P&Z Commission discusses outdoor screening, tiny homes

An outside view of a tiny house such as being discussed in Kingman.

An outside view of a tiny house such as being discussed in Kingman.

KINGMAN – City planning and zoning commissioner Terry Shores doesn’t think the ordinance covering screens for outside storage areas has been working as intended.

At Tuesday’s meeting, the Planning and Zoning Commission approved ordinance text amendments regarding allowable storage-area fencing and asked for more information on the potential for tiny homes to be permitted in particular areas of Kingman.

“It just becomes tattered and it doesn’t look very appealing, it doesn’t hold up,” Shores, the vice chair of the commission, said of using landscaping material.

Before Tuesday, Kingman’s zoning ordinance allowed outside storage areas to be screened with landscaping material. Landscaping material, made from woven polypropylene fabric, does not absorb weather. The Commission voted unanimously to amend the ordinance to no longer allow those materials in addition to vinyl-coated polyester.

Before making a motion, commissioners discussed why landscaping materials should be removed from the ordinance. Commissioners noted that the primary concern is Arizona’s windy conditions.

Staff research discovered that the cities of Bullhead and Lake Havasu do not allow landscaping material to act as outdoor screening, and neither does Mohave County.

Acceptable screening materials within Kingman include chain-link fencing with double-picket weaving, masonry walls, stucco fences, redwood and cedar board fencing, painted corrugated metal and vinyl PVC products specifically made for fencing.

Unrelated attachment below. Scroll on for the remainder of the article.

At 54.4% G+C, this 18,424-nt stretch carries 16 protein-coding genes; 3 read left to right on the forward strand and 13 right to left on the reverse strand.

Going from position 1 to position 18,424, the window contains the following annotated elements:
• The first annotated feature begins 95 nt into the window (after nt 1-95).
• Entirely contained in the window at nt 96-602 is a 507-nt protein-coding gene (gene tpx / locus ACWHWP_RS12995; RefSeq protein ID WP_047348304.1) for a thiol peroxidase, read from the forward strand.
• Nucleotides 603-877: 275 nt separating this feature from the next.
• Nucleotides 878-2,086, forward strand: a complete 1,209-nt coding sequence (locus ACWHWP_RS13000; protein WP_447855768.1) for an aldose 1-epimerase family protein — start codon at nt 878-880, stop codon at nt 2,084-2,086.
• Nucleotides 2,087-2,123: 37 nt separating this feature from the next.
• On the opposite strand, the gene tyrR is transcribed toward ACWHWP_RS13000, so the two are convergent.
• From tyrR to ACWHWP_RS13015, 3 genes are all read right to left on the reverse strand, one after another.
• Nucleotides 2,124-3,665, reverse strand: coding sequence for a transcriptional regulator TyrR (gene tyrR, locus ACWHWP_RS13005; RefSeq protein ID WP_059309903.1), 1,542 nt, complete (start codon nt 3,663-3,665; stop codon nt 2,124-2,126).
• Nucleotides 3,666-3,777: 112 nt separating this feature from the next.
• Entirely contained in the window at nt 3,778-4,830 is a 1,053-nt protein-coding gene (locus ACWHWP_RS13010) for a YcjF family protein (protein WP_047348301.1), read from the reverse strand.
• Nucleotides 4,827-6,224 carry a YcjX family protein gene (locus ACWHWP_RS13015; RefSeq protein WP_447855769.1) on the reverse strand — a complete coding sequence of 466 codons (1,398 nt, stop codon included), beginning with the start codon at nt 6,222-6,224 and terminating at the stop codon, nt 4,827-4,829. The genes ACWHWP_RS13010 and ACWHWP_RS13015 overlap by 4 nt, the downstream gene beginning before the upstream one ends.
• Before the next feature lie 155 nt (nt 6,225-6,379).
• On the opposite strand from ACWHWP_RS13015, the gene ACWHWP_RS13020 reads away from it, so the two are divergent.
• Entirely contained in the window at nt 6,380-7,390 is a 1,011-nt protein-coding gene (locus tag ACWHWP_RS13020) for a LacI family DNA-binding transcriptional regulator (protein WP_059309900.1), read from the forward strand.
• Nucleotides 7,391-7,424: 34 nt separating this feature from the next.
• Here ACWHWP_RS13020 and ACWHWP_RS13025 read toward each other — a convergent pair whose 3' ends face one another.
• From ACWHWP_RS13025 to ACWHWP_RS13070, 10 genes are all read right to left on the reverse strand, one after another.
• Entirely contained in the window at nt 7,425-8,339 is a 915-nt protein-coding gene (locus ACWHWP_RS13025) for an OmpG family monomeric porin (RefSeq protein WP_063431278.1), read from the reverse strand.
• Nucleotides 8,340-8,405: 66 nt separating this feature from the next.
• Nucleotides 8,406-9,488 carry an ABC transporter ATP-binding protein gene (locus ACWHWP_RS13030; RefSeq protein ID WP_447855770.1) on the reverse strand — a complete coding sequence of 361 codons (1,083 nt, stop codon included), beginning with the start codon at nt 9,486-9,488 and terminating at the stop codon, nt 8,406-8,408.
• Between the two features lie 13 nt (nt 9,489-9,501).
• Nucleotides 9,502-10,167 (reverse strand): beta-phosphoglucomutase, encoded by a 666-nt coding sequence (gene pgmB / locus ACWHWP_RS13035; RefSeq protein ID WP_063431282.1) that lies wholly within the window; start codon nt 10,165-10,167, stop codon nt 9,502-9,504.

Tiny homes are becoming popular throughout the U.S., and the phenomenon has recently made its way to Kingman. Staff research explained that Kingman currently has two zoning districts that allow tiny homes, Rural Residential and Residential Manufactured Homes. However, these homes must be set on permanent foundations, meaning tiny homes on wheels would not be permitted unless located in RV parks.

Kingman’s ordinance states that lots recorded before 1945, as many of the R-MH lots were, must have a minimum building site of 5,000 square feet. Commission discussed Tuesday amending or changing the ordinance to allow tiny homes to be built on lots of 2,500 square feet as long as sewer and water services are available. One such area is behind Kingman Regional Medical Center, 3269 Stockton Hill Road.

As long as they meet building code, these homes can be constructed out of storage containers, which raised questions from commissioners Laurie DeVries and Scott McCoy. McCoy verified these storage containers being stacked on top of one another was in code, and DeVries was curious as to the implications for fire personnel in regards to extinguishing fires and evacuating the homes.

Keith Eaton, assistant chief at the Kingman Fire Department, fire official and current building official said the containers would still have to meet all International Residential Code requirements, including those regarding height. He also said that fire personnel are equipped to perform within tiny homes constructed out of storage containers.

“Since we’ve been researching this, almost every county in Northern Arizona and a lot of Arizona, have already moved forward with these building permits and have made their adjustments,” Eaton said. “So we have a lot to go on as far as research, and we have done that.”

No motion was made pertaining to amending or changing ordinances to allow for tiny home construction. Instead, commissioners asked for additional research on what other nearby Arizona municipalities are doing and called for additional input from citizens who reside in neighborhoods that would be affected.

Editor's note: The story was edited to show Scott McCoy verifying that two containers stacked on top of each is in accordance with the City building code.